Monday, April 04, 2005

Touring The Great American Desert

Some two score years ago the state of Nebraska started an advertising campaign to increase tourism. Our slogan, "NebraskaLand: Where the West Begins," was quickly transformed into "NebraskaLand: Where the East Peters Out."

It was a tough sell. After all, Nebraska history is mostly the history of people passing through on their way to somewhere else. What we have for natural landmarks are mainly limited to things that let the anxious settlers know they were almost done crossing The Great American Desert. Not that these weren't important. Imagine the poor pioneer dad trying to keep the wheels of his Conestoga in the ruts, listening to the kids chanting for 3 weeks, "Are we there yet?"

What a sense of relief it must have given him to be able to say, "Look. There's Chimney Rock; only a few more days 'til we get to Wyoming. Now will you just shut up!" Now, of course, we dad's have it much easier, and you can cross the entire state in just a couple of days via Amtrak.

But we American Bedouin are a resourceful people. Lacking natural wonders or ancient artifacts, we created our own. One such place is Carhenge. Nestled in the northwest corner of the state, far from everywhere, the site attracts dozens of visitors every year.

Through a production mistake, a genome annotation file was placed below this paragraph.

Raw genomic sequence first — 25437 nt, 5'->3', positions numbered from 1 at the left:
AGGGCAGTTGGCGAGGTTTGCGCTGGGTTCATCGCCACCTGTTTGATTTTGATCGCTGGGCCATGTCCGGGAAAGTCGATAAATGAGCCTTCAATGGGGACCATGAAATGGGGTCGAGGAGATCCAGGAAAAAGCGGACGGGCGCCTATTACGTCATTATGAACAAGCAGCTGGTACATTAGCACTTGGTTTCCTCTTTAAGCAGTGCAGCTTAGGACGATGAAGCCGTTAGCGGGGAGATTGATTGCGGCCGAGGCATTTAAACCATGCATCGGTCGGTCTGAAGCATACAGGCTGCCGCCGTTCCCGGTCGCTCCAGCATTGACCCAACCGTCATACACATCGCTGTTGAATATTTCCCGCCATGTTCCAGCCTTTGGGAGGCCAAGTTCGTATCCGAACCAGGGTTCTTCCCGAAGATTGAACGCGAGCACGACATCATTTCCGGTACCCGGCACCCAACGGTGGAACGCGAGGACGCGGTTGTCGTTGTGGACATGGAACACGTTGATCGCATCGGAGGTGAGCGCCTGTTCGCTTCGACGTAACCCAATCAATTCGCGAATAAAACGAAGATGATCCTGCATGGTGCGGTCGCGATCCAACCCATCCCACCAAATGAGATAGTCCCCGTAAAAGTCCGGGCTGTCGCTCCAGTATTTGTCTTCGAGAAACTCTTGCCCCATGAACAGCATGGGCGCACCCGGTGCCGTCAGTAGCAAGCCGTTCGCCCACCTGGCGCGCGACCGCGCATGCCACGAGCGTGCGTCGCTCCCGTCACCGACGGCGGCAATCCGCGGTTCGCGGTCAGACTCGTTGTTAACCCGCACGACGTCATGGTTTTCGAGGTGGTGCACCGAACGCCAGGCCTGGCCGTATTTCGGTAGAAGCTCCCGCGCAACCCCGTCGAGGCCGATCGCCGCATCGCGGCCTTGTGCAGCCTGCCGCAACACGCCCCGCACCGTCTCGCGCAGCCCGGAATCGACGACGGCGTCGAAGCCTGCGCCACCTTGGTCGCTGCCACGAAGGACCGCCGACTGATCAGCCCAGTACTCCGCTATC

Legend has it that this ancient ruin, bearing an eerie resemblence to Stonehenge, was once a desert temple, constructed by local Bedouin Druids on a single Thanksgiving Weekend so long ago. No one knows how they chose these shapes, so strangely reminiscent of automobiles, or how they came to chose a layout so like that of Stonehenge, thousands of miles and an ocean away. Likewise, their construction technique remains a mystery, 'though we can't help but marvel at what they accomplished with such simple tools.

Who were these nameless, faceless artisans? We will probably never know.

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